“We are an instrumentality of the states, a $100 million non profit, Leonardi told reporters later. “So we should be open and transparent.” He said the issues had been brewing for some time and that he had been struggling for two years internally at the NAIC with corporate governance issues. He said the letter was supported by his Governor, Dannel P. Malloy.
Missouri Insurance Director John Huff, who chairs the ad hoc Executive Committee group on corporate governance, noted that the NAIC continues to work on its governance practices and embarked on an overall review of them earlier this year.
A review and focus on open meetings are a big feature of the initial work, Huff noted, saying that the group has begun a review of NAIC bylaws and other issues and will incorporate the proposal to seek an outside consultant as the work continues.
Leonardi, in his letter, made it clear he was not a fan of the Federal Insurance Office Director (FIO) Michael McRaith’s role in international matters, although he did not refer to him by name. He appeared to blame McRaith, without naming him, for ending the tenure of former NAIC CEO Terri Vaughan, who retired a little over a year ago. A former commissioner close to the process said that this was not true.
Some say that Leonardi is being passed up by the leadership for head of the NAIC International Insurance Relations Leadership Group, which he now chairs, in favor of McCarty, who Leonardi accuses as being part of the cabal, without naming him.
Leonardi wrote that, at first, not one NAIC staff member agreed to giving a seat to FIO on the International Association of Insurance Supervisors (IAIS) executive committee, but the decision had already been made unilaterally before the seat had been given up, and it was then that the the “FIO director had the audacity to demand that he take the seat held by our NAIC CEO.”
He said the lack of due process in the appropriate committees resulted in a blunder that was one of the “most strategically important decisions/mistakes in the organization’s 130 year history.”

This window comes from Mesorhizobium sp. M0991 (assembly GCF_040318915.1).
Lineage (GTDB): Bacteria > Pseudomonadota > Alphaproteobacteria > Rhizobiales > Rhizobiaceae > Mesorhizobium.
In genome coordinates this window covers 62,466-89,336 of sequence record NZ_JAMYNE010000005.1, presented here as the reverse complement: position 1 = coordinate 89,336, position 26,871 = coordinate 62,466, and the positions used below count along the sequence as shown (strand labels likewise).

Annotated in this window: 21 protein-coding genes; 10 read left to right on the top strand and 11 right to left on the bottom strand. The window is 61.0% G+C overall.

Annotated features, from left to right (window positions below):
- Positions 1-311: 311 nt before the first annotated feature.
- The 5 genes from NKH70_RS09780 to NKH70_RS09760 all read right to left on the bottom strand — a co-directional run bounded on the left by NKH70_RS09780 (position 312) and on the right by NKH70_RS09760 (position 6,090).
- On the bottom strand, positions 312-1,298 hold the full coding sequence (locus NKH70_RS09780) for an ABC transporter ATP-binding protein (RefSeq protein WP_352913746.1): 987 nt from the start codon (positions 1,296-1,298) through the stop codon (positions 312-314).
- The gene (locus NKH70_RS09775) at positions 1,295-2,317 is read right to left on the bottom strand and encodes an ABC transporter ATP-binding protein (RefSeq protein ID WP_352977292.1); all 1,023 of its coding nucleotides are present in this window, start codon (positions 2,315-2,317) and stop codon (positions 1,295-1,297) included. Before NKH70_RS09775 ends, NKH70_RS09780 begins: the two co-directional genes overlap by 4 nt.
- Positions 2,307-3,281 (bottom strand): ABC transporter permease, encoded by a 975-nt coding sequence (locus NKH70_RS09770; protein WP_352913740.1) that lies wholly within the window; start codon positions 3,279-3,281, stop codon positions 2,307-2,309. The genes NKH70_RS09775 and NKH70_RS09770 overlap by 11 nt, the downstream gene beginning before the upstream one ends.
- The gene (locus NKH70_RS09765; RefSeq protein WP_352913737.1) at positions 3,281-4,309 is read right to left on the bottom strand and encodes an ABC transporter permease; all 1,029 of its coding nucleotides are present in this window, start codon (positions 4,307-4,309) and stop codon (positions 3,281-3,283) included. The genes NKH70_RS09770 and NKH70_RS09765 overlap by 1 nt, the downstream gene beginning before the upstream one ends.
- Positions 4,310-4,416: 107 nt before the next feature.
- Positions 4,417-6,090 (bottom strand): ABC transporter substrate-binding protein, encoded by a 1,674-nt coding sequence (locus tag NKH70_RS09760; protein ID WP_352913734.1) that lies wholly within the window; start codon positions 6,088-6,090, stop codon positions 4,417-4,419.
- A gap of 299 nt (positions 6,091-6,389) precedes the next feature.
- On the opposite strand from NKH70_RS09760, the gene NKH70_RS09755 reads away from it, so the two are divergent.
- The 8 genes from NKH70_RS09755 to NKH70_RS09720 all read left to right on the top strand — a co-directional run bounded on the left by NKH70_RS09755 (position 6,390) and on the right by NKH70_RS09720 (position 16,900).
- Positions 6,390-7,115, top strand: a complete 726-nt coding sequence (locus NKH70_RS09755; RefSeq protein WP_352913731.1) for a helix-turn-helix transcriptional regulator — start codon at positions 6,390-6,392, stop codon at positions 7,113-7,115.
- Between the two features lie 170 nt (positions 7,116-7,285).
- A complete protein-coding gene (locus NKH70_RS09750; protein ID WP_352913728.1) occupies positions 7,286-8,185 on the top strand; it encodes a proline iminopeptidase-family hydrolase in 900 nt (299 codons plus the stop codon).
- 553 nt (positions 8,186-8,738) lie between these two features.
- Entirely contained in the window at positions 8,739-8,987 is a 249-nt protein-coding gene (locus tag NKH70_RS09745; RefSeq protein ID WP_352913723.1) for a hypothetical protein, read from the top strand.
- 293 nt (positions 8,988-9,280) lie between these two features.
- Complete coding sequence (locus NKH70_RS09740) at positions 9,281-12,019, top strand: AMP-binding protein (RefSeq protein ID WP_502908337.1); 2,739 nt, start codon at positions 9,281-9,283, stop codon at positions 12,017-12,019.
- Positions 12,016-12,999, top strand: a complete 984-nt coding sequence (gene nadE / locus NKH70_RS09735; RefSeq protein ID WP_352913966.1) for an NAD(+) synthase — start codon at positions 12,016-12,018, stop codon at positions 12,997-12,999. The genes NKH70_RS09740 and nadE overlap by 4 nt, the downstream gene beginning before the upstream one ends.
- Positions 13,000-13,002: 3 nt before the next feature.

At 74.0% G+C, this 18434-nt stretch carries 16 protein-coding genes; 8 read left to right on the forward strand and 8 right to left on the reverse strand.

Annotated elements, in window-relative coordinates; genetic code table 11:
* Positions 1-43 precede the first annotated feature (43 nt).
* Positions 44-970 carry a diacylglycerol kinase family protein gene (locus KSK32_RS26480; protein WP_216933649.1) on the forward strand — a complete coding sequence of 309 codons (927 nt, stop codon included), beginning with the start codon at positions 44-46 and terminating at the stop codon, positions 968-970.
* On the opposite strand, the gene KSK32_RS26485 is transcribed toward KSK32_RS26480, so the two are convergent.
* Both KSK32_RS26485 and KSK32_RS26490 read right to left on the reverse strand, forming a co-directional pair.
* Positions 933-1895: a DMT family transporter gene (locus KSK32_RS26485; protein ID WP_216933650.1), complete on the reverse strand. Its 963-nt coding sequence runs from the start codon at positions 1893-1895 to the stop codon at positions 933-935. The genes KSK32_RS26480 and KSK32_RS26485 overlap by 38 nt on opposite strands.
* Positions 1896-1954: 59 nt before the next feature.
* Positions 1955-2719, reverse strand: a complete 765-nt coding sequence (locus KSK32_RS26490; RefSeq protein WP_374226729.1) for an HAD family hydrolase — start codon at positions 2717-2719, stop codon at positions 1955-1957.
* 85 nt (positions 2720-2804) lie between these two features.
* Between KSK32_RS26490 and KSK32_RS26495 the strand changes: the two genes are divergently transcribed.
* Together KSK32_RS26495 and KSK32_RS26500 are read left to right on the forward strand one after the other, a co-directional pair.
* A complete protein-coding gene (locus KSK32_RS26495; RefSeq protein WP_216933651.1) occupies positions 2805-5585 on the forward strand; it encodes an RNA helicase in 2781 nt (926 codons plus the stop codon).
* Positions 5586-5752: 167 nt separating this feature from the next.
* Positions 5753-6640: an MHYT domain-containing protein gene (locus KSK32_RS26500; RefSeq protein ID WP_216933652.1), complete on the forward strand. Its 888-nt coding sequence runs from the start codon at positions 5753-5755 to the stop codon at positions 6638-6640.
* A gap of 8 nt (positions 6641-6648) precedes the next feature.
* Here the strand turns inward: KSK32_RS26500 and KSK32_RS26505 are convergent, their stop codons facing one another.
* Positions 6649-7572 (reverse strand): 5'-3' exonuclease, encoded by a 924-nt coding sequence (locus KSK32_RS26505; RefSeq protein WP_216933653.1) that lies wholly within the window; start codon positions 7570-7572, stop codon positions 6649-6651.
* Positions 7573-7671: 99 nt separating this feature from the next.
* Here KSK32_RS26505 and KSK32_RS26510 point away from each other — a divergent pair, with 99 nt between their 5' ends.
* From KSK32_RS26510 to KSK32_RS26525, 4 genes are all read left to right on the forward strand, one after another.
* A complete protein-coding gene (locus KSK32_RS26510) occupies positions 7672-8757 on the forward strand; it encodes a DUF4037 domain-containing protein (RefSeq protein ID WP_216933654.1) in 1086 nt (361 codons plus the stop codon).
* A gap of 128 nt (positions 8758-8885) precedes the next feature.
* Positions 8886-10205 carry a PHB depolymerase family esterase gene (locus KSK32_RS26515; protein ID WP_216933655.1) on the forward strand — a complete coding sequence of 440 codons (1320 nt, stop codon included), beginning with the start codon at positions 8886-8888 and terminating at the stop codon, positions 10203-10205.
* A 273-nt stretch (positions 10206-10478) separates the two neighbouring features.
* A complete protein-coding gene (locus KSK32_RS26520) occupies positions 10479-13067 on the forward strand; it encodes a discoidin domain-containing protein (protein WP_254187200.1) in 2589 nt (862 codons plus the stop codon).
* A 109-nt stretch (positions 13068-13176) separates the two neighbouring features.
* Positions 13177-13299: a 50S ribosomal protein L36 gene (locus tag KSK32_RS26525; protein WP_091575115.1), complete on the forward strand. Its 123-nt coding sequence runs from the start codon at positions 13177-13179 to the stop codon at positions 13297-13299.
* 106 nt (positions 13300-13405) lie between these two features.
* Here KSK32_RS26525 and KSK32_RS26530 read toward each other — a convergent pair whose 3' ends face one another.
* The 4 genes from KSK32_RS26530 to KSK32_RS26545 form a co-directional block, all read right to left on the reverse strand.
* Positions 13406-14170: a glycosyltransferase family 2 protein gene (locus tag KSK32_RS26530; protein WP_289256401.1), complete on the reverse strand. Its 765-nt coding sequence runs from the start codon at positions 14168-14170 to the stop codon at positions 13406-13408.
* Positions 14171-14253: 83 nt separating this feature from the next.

Various state commissioners defended their roles, and while many support corporate governance oversight and a possible consultant, most at the NAIC meeting didn’t want to participate by name in the article.
Kansas Insurance Commissioner Sandy Praeger, who Leonardi said made the “egregious and unfortunate choice” to shut off public discussion, did say that she was using a procedure after the different sides had been aired and it seemed that this debate should be done through the regular process. Commissioners like Praeger asked what the rush was to hire a consultant before first nailing down the issues and making proposals.
Leonardi clearly feels attacked, many observers said at the meeting, aware of the changing dynamics in NAIC leadership with the ascension of Adam Hamm of North Dakota as NAIC President. Louisiana Commissioner Jim Donelon, who supports Leonardi, sunsets as top leader.
He made it clear he thinks someone else is running the table now without regard to procedure, whether through a “cabal,” or through other means that could use a good impartial review and overhaul in administrative processes.
“My efforts as the chair of the NAIC’s International Committee (and as someone widely recognized as a credible and able defender of and spokesman for our national state-based system of insurance regulation) have also been undermined by this so called leadership,” Leonardi said.